How US migrants’ discarded belongings create a micro-economy for border foragers

The US-Mexico border has become a hotspot for thousands of migrants seeking a better life in the United States. But as they cross the river, they often leave behind their possessions that weigh them down. These abandoned items, such as backpacks, clothes or blankets, have created a micro-economy for border foragers who scavenge them for profit or charity.

A lucrative harvest

Marco Gonzalez used to fish the river between Mexico and Texas, but now he has a more lucrative harvest – possessions abandoned by the thousands of migrants crossing the border from the south. He told AFP that he started coming to the banks of the Rio Grande after finding $100 in a bag while fishing. “And since now there’s a ton of clothes here all over… I thought, I’m staying.”

How US migrants’ discarded belongings create a micro-economy for border foragers
How US migrants’ discarded belongings create a micro-economy for border foragers

Gonzalez is not the only one who benefits from the migrants’ discarded belongings. There are others who collect them and sell them to NGOs or local markets, or exchange them for food or other goods. Some even do it to help the migrants themselves, by providing them with clean clothes or blankets.

A way of life

For officers patrolling the US side of the banks and islands on the Rio Grande, the scavenging is now just part of the daily landscape. One Texas National Guardsman, who spoke on condition of anonymity, said that it has become a way of life for people who live on the border. “You see them in cities – they come to look for things to sell or exchange. Some make a living from it; others do it to help migrants.”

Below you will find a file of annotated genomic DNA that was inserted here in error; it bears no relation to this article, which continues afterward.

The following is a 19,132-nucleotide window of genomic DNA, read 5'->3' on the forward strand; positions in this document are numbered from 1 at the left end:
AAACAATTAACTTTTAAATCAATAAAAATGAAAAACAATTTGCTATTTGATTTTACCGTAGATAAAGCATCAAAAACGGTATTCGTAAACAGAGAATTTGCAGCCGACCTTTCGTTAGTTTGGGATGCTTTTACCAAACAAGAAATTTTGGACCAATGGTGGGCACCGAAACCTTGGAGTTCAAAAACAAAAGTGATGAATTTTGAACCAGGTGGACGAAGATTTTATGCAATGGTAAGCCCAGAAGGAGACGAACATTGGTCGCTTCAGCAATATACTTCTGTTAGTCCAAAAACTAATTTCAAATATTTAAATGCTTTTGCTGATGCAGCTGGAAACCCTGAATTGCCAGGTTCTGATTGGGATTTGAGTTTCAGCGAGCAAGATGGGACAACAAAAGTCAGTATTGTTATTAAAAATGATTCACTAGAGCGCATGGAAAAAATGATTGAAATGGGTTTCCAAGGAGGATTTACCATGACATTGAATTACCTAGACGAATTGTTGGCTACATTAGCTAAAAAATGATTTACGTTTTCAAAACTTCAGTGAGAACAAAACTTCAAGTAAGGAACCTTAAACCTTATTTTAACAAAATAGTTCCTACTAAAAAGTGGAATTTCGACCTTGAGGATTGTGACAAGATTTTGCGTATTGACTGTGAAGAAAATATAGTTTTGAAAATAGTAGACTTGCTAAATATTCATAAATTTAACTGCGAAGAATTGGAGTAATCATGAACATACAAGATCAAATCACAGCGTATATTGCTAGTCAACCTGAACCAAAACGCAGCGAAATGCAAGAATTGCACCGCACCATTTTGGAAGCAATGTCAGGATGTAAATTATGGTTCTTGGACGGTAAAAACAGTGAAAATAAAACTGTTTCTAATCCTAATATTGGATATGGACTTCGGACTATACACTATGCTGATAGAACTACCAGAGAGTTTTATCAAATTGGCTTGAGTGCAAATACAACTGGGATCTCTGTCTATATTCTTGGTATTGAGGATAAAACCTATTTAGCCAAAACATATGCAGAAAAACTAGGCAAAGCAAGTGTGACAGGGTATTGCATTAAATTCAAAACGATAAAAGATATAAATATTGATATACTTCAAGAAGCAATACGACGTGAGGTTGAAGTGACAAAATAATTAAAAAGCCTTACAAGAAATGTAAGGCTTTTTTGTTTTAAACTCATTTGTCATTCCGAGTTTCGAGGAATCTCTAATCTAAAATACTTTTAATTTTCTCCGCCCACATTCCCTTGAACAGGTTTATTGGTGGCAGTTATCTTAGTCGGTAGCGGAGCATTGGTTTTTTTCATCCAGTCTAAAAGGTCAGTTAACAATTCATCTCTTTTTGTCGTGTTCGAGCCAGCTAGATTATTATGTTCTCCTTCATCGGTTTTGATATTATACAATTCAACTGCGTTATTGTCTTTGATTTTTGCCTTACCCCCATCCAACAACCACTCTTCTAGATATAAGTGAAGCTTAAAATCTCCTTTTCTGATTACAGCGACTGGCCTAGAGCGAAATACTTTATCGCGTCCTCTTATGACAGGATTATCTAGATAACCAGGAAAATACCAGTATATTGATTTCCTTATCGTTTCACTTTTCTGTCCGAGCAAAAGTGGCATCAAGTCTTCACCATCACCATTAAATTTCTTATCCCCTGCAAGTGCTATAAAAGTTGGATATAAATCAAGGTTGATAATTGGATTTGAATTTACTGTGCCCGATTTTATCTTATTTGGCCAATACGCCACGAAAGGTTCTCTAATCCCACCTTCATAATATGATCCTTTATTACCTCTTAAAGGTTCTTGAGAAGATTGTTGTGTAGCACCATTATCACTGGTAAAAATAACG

The island that lies halfway between the Mexican city of Piedras Negras and Eagle Pass in Texas is dotted with clothes and bags, cast off by people who stopped to rest after their first dash into the current. As an AFP team watched, a man and two children picked through the detritus, looking for anything worth having.

A political headache

The US-Mexico border has seen a surge of migrants in recent months, many of them fleeing violence, poverty or persecution in their home countries. In the last 11 months, at least 1.8 million people have reached the southern US border, according to official data. The soaring numbers are a political headache for President Joe Biden, whose Republican opponents are hammering the issue, a year out from an election.

Thousands enter the country illegally every day, some swimming across the perilous waters of the Rio Grande. As they do, they often abandon possessions that weigh them down. Francis Ibarra, a Venezuelan migrant, said that he only kept his papers and some shoes. “I left the clothes from the river there because they were all wet.”

A humanitarian crisis

The influx of migrants has also created a humanitarian crisis at the border, where many face overcrowding, unsanitary conditions and abuse. Some are deported back to Mexico or their countries of origin, while others are allowed to stay in the US pending their asylum claims. Many are also stuck in limbo, waiting for their cases to be processed or for legal assistance.

The situation has drawn criticism from human rights groups and activists, who have called for more humane and effective policies to address the root causes of migration and to protect the rights and dignity of migrants. They have also urged for more support and cooperation from regional and international partners to deal with the complex and multifaceted challenges posed by migration.

Leave a Reply

Your email address will not be published. Required fields are marked *